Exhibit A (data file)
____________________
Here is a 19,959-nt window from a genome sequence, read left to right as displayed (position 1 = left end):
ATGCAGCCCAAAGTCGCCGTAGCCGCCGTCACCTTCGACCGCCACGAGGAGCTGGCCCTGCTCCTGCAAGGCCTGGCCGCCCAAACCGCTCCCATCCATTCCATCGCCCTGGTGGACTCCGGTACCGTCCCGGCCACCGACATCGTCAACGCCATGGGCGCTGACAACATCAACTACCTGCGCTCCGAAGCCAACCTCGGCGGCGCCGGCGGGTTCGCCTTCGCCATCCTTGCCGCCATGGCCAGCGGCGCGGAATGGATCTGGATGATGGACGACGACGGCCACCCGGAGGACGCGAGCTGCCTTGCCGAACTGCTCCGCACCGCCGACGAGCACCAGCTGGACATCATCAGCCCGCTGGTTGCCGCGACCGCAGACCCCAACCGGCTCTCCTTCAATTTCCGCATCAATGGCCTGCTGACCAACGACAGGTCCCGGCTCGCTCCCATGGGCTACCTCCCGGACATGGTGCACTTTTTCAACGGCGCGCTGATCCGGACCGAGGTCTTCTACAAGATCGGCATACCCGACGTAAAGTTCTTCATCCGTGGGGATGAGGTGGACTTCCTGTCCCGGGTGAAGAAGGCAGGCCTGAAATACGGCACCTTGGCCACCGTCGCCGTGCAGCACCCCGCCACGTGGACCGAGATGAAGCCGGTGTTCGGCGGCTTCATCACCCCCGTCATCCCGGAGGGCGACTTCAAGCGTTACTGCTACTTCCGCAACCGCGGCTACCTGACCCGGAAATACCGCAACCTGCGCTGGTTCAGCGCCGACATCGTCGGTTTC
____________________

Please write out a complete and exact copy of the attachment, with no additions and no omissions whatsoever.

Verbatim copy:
Here is a 19,959-nt window from a genome sequence, read left to right as displayed (position 1 = left end):
ATGCAGCCCAAAGTCGCCGTAGCCGCCGTCACCTTCGACCGCCACGAGGAGCTGGCCCTGCTCCTGCAAGGCCTGGCCGCCCAAACCGCTCCCATCCATTCCATCGCCCTGGTGGACTCCGGTACCGTCCCGGCCACCGACATCGTCAACGCCATGGGCGCTGACAACATCAACTACCTGCGCTCCGAAGCCAACCTCGGCGGCGCCGGCGGGTTCGCCTTCGCCATCCTTGCCGCCATGGCCAGCGGCGCGGAATGGATCTGGATGATGGACGACGACGGCCACCCGGAGGACGCGAGCTGCCTTGCCGAACTGCTCCGCACCGCCGACGAGCACCAGCTGGACATCATCAGCCCGCTGGTTGCCGCGACCGCAGACCCCAACCGGCTCTCCTTCAATTTCCGCATCAATGGCCTGCTGACCAACGACAGGTCCCGGCTCGCTCCCATGGGCTACCTCCCGGACATGGTGCACTTTTTCAACGGCGCGCTGATCCGGACCGAGGTCTTCTACAAGATCGGCATACCCGACGTAAAGTTCTTCATCCGTGGGGATGAGGTGGACTTCCTGTCCCGGGTGAAGAAGGCAGGCCTGAAATACGGCACCTTGGCCACCGTCGCCGTGCAGCACCCCGCCACGTGGACCGAGATGAAGCCGGTGTTCGGCGGCTTCATCACCCCCGTCATCCCGGAGGGCGACTTCAAGCGTTACTGCTACTTCCGCAACCGCGGCTACCTGACCCGGAAATACCGCAACCTGCGCTGGTTCAGCGCCGACATCGTCGGTTTC